For Canada, that’s not completely the case. While it’s true that Canada has, in a similar way to Australia, the US, and many other nations, pledged to bring in several thousand Syrian refugees (originally 25,000 in the last few months of 2015, being upped to over 57,000 this year (of which we’ve already resettled over 27,000 – YAY TEAM!)), that number is not the limit; it’s actually just the start. While in other nations the number of refugees that are taken in is decided solely and directly by the government’s refugee policy, because of Canada’s PSR program, any church that follows the program’s framework (including collecting money to support the family’s first year in Canada, and having people available to help the family with various first-year issues) can sponsor a refugee family, and bring them from places like the camps in Jordan, Lebanon, Turkey, etc. and adopt them into that church’s community. So, that 57,000 is just the start!

The Church can do so much more!


If it’s true that Canada is the only country that has something like the PSR program, that means that Canadian churches have an opportunity placed before them that literally no other country’s churches have. But that also means that we have a responsibility placed before us that no other country’s churches have.

Jesus talks in countless places about the importance of stewarding what we’ve been given. In the parable of the three servants in Matthew 25, two of the servants used the resources they were given to bear fruit, while the third servant simply hid his resources away, trying to save them. What does Jesus say the servant’s Master’s reaction was? The Master called the servant ”wicked” and ”lazy”. That’s stunning to me. The servant stored his money away. In my western mind, that seems wise. But Jesus teaches that just hiding our resources away isn’t enough. We can’t just store it away. That’s the wicked and lazy route. We need to use what we’ve been given to create more; to bare more fruit than what we started with. 

With great power, comes great responsibility.
With great power, comes great responsibility.

The Church has many global needs placed before it, bigger than anything we’ve come across so far. Along with that, Canadian churches have a globally unprecedented opportunity placed before them. I believe, because of that, we have a responsibility to take advantage of that opportunity to the best of our abilities.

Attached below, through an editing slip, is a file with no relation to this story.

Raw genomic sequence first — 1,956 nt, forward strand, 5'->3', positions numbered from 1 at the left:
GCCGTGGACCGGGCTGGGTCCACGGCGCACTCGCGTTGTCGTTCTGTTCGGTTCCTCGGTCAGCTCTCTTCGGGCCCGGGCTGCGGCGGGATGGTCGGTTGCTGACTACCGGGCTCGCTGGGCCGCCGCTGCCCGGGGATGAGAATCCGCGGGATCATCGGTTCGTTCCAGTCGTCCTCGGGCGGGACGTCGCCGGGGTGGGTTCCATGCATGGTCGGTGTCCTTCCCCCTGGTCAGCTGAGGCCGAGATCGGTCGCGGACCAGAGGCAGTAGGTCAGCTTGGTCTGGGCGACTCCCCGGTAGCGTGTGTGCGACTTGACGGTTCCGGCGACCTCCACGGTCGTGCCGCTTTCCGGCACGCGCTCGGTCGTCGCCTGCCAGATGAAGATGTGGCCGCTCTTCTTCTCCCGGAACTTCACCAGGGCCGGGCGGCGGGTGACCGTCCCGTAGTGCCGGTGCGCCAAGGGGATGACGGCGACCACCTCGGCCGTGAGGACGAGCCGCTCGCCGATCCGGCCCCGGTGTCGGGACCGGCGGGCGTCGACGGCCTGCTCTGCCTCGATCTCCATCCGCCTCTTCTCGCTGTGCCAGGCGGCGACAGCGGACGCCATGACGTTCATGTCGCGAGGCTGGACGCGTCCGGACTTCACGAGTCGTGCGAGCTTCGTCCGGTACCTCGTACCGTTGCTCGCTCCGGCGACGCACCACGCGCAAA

Your turn

So… That brings us to you. If you’ve been touched by what you’ve just read, that responsibility I just talked about falls partly on you, too.

Here’s a few immediate things you can do:

  • If you’re connected with a church in Canada, share with the leadership the vision. If Canadian churches are going to bring in refugee families, it’s going to happen at the local-church level. So share with your local church leadership and other people in your church what you want to see happen.
  • If you’re not connected with a Canadian church, there’s still plenty of opportunities to help refugees. The ministry I’ve been working with for the last year – – is building towards more and more sustainable ways to help refugees longterm. Donations going towards them will be used well. If you want to get more involved with refugee resettlement and don’t know how, send me a message and we can talk about how you can do that in your location. 
  • Another valuable thing you can do is share this post with people through Facebook, Twitter, or whatever social media you’re on. There are thousands of people who want to help refugees, but many don’t know how to do that or where to start.
  • Get educated about what’s going on and how to help, and share what you learn with those around you.

Along with that, if you’ve felt impacted by what you’ve just read, I’d love to hear about it. Please comment on this post, or message me through the contact form on the top of the page. I’d love to talk, and partner with what you’re doing!

I plan to continue working towards refugee related projects in the coming months. I’ll talk more about what that looks like in coming posts, so if you want to hear more go to the subscribe page, and you can get updates in your email inbox.

Thanks for reading.

Let’s change the world!


  1. Hello my name is Cameron, I am part of the Weyburn Ministerial assossiation in Weyburn Saskatchewan. The Churches of Weyburn Applied and received permission to bring three families of refuges over from Syria. We have raised over 100,000.00 and have places for them to live furnished and all because they were to arrive in April 2016. Now were being told that the process has slowed down and they won’t be here till 2017. Is this happening to other groups?

    • Hey Cameron! Thanks for the message! I’ve sent you an email about this.

      That is super encouraging to hear what you guys are doing! Keep it up!